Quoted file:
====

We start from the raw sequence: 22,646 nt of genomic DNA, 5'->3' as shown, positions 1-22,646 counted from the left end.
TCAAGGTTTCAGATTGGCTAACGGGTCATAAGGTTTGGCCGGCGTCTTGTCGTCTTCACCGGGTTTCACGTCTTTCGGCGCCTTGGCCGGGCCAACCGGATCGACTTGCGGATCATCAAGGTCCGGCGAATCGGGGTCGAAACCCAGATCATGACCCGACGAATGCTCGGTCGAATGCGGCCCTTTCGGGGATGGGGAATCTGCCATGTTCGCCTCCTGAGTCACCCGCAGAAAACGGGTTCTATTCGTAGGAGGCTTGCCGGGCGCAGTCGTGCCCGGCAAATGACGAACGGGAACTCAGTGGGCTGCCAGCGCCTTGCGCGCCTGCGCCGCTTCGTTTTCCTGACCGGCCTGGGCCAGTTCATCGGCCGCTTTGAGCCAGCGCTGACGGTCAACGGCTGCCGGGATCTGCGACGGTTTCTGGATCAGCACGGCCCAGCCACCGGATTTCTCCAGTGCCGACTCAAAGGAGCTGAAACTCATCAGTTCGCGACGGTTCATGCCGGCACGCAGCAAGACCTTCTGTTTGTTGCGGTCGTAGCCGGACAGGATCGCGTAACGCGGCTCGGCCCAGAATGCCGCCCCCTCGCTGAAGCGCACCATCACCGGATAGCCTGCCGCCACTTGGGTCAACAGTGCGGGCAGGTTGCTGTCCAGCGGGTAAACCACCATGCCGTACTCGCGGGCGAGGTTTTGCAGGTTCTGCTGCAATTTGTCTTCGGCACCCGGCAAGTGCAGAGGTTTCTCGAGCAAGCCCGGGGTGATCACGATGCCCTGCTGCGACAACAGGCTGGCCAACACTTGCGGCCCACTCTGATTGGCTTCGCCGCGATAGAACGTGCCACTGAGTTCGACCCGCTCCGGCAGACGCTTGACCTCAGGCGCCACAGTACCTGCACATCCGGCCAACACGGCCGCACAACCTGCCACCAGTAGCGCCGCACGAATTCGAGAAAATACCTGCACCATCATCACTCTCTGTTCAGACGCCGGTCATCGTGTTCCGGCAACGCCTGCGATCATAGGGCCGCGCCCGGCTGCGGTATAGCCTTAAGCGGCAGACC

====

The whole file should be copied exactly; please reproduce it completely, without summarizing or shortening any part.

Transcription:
We start from the raw sequence: 22,646 nt of genomic DNA, 5'->3' as shown, positions 1-22,646 counted from the left end.
TCAAGGTTTCAGATTGGCTAACGGGTCATAAGGTTTGGCCGGCGTCTTGTCGTCTTCACCGGGTTTCACGTCTTTCGGCGCCTTGGCCGGGCCAACCGGATCGACTTGCGGATCATCAAGGTCCGGCGAATCGGGGTCGAAACCCAGATCATGACCCGACGAATGCTCGGTCGAATGCGGCCCTTTCGGGGATGGGGAATCTGCCATGTTCGCCTCCTGAGTCACCCGCAGAAAACGGGTTCTATTCGTAGGAGGCTTGCCGGGCGCAGTCGTGCCCGGCAAATGACGAACGGGAACTCAGTGGGCTGCCAGCGCCTTGCGCGCCTGCGCCGCTTCGTTTTCCTGACCGGCCTGGGCCAGTTCATCGGCCGCTTTGAGCCAGCGCTGACGGTCAACGGCTGCCGGGATCTGCGACGGTTTCTGGATCAGCACGGCCCAGCCACCGGATTTCTCCAGTGCCGACTCAAAGGAGCTGAAACTCATCAGTTCGCGACGGTTCATGCCGGCACGCAGCAAGACCTTCTGTTTGTTGCGGTCGTAGCCGGACAGGATCGCGTAACGCGGCTCGGCCCAGAATGCCGCCCCCTCGCTGAAGCGCACCATCACCGGATAGCCTGCCGCCACTTGGGTCAACAGTGCGGGCAGGTTGCTGTCCAGCGGGTAAACCACCATGCCGTACTCGCGGGCGAGGTTTTGCAGGTTCTGCTGCAATTTGTCTTCGGCACCCGGCAAGTGCAGAGGTTTCTCGAGCAAGCCCGGGGTGATCACGATGCCCTGCTGCGACAACAGGCTGGCCAACACTTGCGGCCCACTCTGATTGGCTTCGCCGCGATAGAACGTGCCACTGAGTTCGACCCGCTCCGGCAGACGCTTGACCTCAGGCGCCACAGTACCTGCACATCCGGCCAACACGGCCGCACAACCTGCCACCAGTAGCGCCGCACGAATTCGAGAAAATACCTGCACCATCATCACTCTCTGTTCAGACGCCGGTCATCGTGTTCCGGCAACGCCTGCGATCATAGGGCCGCGCCCGGCTGCGGTATAGCCTTAAGCGGCAGACC